Beyond Beat: Johnson discusses Kerouac’s French connection

Mar. 24, 2014 @ 11:43 AM

The publication of “On the Road” in 1957 soon earned novelist Jack Kerouac the title “King of the Beats.” His fame and the cultural phenomenon of the Beat Generation masked a different side of Kerouac that remained largely hidden from his readers – his French-Canadian heritage.

Writer and editor Joyce Johnson, who had an almost two-year relationship with Kerouac around the time of the publication of “On the Road,” came to UNC last week to discuss the importance of that heritage to Kerouac’s art in a lecture titled “Jack Kerouac: Beyond Beat.” His family left Quebec and settled in Lowell, Mass. Kerouac’s first language was French, and he did not really speak English until his teens.  Speaking to a group at Toy Lounge in Dey Hall, Johnson said Kerouac’s French background was central to the writing technique he called “spontaneous prose.” It also became “one of the things that gave Jack’s first-person prose its singular quality,” she said.
In his earlier writings, Kerouac did not acknowledge his French-Canadian roots. In Lowell and other parts of the industrial Northeast, French-Canadians were treated as second-class citizens. It was very unusual for them to leave their neighborhoods and enclaves like Kerouac did, Johnson said. In our more multiculturally-conscious time, a writer might see their ethnic identity as a boost to their work, “but 60 years ago the label Franco-American would probably be a liability,” she said.
Kerouac once “called himself only half American,” she said, and his identification with outsiders – African-Americans and Hispanics -- can be seen in “On the Road” and other books. Later, when Neal Cassady (the model for Dean Moriarty of “On the Road”) wrote a long confessional to him, Kerouac began writing his first-person novels, even penning several in French that have never been published, Johnson said. In his experimental novel “Visions of Cody,” Kerouac “would finally inhabit his Franco-American identity” and never leave it, she said.
Johnson is the author of several novels, among them “Come and Join the Dance,” the first Beat Generation novel by a woman. “Come and Join the Dance” was published in 1962, followed by “Bad Connections,” in 1978 and “In the Night Café” in 1987.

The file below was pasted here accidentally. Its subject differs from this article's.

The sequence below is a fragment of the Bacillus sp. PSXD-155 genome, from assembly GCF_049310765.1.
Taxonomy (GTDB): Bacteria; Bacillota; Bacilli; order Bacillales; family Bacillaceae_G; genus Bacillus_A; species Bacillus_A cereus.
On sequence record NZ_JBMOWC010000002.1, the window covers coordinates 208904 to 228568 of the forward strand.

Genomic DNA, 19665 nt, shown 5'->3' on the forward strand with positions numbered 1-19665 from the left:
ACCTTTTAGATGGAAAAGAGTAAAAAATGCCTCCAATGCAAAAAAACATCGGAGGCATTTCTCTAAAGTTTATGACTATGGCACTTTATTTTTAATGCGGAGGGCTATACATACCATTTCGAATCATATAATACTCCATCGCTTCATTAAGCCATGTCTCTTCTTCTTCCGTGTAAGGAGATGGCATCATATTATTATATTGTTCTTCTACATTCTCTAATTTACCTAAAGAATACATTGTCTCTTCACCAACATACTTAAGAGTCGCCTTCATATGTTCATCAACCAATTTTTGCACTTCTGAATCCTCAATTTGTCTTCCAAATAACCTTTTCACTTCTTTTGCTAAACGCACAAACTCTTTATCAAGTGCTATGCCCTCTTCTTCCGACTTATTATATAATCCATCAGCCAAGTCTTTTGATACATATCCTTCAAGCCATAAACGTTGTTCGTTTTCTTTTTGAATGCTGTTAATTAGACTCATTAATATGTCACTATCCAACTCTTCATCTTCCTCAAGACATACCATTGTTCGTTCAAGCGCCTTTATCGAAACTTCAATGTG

She has written several works about the Beat writers: “Minor Characters,” a memoir of her time with the Beat writers, “Door Wide Open: A Beat Love Affair in Letters” (about her relationship with Kerouac,” and in 2012, her literary biography of Kerouac, “The Voice is All: The Lonely Victory of Jack Kerouac.”
As an editor, Johnson was instrumental in publication of “Blues People” By LeRoi Jones, “Coming of Age in Mississippi” by Anne Moody, and “Born on the Fourth of July” by Ron Kovic.
“The Voice is All” is considered the first biography to consider the influences of Kerouac’s French-Canadian heritage. It also differs from other Kerouac biographies because Johnson had access to Kerouac papers not available to previous writers. In 2007, his journals were made available through the New York Public Library’s collection, and Johnson made extensive use of them. Previous biographers had to rely more on interviews, too often emphasizing the more sensational aspects of Kerouac’s life. “No one had read what Jack wrote about his most important relationship,” which was his relationship with his writing, finding “his interior music,” Johnson said.
Many myths and misconceptions about Kerouac have been touted as gospel in many biographies. The writer many people see as always being on the road was in fact often holed up in his mother’s apartment, focusing on his work, Johnson said. The writer who supposedly never revised was in truth a disciplined craftsman, she said. By the time he was given the name “King of the Beats,” he did not want to play the role, she said.
After the publication of “On the Road,” Johnson said she saw how the media would distort the Beat movement and Kerouac. “Take care of this man,” one of Kerouac’s editors told Johnson. Fame for Kerouac “took more from him than it gave,” she said.